September 17 2014 Latest news:
Monday, August 11, 2014
The story of six men who went fight in the First World War but never returned to their Norfolk village was remembered during a poignant service.
Residents gathered in Limpenhoe, near Reedham, yesterday to hear about the lives of the six – one of whom was just 15 years old when he died – as they came together for the special ceremony to rededicate the village war memorial.
The monument, which stands in the grounds of St Botolph’s Church and is inscribed with the name of the six, was given an overhaul to mark the centenary of the conflict.
As part of the project to restore the memorial, volunteer residents researched the lives of the six men and their stories were shared as part of the touching service held yesterday.
The Rev Martin Greenland, rector at Acle, said it was a “privilege” to lead the service.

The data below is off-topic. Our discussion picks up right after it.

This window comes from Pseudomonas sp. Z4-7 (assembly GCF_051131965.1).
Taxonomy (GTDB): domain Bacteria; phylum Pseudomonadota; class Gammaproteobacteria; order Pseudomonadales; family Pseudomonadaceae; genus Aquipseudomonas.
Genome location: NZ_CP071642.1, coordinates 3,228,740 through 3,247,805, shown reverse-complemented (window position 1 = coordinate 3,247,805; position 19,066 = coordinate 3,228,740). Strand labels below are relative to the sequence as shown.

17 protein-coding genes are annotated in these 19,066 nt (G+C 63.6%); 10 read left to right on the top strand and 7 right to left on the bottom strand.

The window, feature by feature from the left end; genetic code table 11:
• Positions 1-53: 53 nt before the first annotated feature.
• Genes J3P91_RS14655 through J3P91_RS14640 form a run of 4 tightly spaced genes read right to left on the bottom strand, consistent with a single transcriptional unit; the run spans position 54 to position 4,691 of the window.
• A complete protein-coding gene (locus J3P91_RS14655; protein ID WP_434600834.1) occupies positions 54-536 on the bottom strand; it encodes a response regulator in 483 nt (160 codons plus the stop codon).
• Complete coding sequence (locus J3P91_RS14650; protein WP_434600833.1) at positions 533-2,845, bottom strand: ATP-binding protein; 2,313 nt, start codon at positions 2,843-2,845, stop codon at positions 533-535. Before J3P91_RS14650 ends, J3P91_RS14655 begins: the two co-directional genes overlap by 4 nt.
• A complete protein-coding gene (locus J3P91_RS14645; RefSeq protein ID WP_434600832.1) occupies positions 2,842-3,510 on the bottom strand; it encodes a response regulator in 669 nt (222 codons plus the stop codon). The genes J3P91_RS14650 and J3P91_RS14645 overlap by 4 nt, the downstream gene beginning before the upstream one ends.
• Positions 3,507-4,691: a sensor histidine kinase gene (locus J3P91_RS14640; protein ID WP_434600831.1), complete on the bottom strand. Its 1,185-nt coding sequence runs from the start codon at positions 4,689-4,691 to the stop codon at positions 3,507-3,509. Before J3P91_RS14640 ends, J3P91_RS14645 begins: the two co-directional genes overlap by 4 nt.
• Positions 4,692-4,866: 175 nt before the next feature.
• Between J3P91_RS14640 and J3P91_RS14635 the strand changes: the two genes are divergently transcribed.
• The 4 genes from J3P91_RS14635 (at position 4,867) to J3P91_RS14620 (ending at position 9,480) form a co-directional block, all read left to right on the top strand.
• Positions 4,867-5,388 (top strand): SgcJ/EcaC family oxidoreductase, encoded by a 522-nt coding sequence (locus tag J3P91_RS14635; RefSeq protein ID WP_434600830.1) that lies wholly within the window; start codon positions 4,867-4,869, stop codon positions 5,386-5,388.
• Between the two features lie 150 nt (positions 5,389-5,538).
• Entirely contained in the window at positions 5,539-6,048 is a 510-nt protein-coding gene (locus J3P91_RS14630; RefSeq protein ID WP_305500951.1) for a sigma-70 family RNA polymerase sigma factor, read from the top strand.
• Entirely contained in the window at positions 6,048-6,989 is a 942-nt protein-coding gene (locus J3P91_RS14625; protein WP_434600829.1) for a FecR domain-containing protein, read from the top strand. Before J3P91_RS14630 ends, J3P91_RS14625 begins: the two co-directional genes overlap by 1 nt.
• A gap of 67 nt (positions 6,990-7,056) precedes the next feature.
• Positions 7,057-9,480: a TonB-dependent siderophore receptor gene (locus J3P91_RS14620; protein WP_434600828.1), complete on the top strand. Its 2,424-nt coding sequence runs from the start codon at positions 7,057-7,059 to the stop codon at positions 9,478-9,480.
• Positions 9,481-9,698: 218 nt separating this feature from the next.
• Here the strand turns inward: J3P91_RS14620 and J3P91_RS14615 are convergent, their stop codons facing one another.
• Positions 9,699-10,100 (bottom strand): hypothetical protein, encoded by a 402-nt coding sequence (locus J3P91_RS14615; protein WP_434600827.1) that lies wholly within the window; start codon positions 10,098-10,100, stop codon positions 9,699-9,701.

Addressing the congregation he said: “We have gathered here to remember all those who were caught up in the courageous but tragic events of the First World War.
“We remember those who were killed in action or by disease, the families who were shattered, the wounded, the maimed and injured and those who held in silence unspeakable memories of war.
“And now the honouring of six local men has been renewed by the restoration of this parish’s memorial.
“We have the research which has told us something about their local background, as well as the military action in which they participated.
“To me it’s perhaps as invaluable as the restoration itself, as it reminds us that these were real people who died.”
The congregation sang hymns and heard readings, including Wilfred Owen’s Anthem for Doomed Youth, before heading into the churchyard for the rededication of the memorial.
Rev Greenland read out the names of the six – Walter Webb, 25, John Spooner, 39, Hylton May, 22, Frederick Barker, 15, William Postle, 26, and John Loades, 31 – before the Last Post was played and members of the Royal British Legion lowered their standards.
The sun broke out from yesterday’s stormy clouds as the congregation observed a two-minute silence and relatives of the fallen then placed a wreath of poppies at the foot of the memorial.
The congregation together made their commitment to peace before the blessing of the monument closed the service.